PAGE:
Rain forests are have different layers with very different characteristics and wildlife. The shrub layer is the layer between the canopy and the ground. Low shrubs and stunted trees are common in the shrub layer because of the low amount of sunlight. Only about 3 percent of the light falling on the canopy reaches the shrub layer. Stunted trees are poised for rapid growth should an opening in the canopy appear.
Insects thrive in the shrub layer and form the basis of the food chain for birds and reptiles. Common insects found in the shrub layer include many types of beetles, ants and spiders. Flying insects, such as many kinds of mosquitoes, butterflies and flies also abound. In many rain forests, a range of scorpions also thrive. Insects make up the bulk of the species found in the rain forest.
Reptiles and Amphibians
Snakes thrive in the shrub layer of many rain forests. Snakes feed on everything from reptiles and insects to smaller mammals. Although most shrub layer snakes are constrictors, such as pythons and boas, some hunt using various kinds of poisons. Frogs also do very well in rain forest shrub layers. The best known rain forest frog is the Poison Dart Frog. This frog produces a protective poison that has been used for centuries by local populations to make poison darts and arrows for hunting.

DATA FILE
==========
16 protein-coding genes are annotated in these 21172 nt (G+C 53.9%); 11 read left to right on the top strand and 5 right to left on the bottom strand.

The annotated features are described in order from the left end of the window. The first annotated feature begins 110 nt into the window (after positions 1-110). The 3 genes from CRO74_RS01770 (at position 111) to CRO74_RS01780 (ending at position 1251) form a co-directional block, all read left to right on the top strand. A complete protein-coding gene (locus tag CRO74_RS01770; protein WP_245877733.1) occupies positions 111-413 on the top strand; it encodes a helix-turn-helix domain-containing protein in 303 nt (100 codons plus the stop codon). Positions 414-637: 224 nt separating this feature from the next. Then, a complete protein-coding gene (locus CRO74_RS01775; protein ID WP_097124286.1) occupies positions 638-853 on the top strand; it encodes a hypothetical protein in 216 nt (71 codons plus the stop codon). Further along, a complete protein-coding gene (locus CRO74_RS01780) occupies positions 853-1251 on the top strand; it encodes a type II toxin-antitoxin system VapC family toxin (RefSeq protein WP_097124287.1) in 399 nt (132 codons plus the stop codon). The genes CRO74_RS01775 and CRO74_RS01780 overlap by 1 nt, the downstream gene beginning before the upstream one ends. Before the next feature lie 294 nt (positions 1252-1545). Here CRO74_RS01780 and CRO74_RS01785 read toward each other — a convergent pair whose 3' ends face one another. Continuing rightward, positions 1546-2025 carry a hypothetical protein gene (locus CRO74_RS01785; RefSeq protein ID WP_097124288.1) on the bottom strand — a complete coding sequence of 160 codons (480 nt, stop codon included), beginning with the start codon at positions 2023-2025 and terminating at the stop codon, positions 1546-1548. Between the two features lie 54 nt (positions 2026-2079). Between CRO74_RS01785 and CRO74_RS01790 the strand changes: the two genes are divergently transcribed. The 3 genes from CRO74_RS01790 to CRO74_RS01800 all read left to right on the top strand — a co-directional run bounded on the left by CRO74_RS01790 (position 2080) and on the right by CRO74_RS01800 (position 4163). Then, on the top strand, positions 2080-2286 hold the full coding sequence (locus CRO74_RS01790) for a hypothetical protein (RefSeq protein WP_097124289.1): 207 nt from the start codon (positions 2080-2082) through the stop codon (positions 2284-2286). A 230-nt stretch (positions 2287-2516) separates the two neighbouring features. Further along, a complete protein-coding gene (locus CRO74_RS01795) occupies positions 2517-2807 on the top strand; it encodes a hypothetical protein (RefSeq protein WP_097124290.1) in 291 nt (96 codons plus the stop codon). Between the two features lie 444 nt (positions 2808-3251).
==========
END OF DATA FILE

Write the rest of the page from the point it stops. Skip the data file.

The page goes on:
Although birds tend to live in the canopy of most rain forests, many spend part of their time in the shrub layer. Common birds can range from finches and other birds that live on plants and seeds to various insect-eating birds. Parrots, usually found in the canopy, occasionally fly down to the shrub layer.
Some mammals that live higher in the canopy sometimes move down to the shrub layer. These can include sloths and monkeys. Animals that spend most of their time in the shrub layer or lower include mice and rats. The few mammals living below the canopy are a very important part of the rain forest food chain.
Larger predators, such as jaguars, are often found in or near the rain forest shrub layer. The large predatory snakes that feed in this area often become food for the rain forest big cats.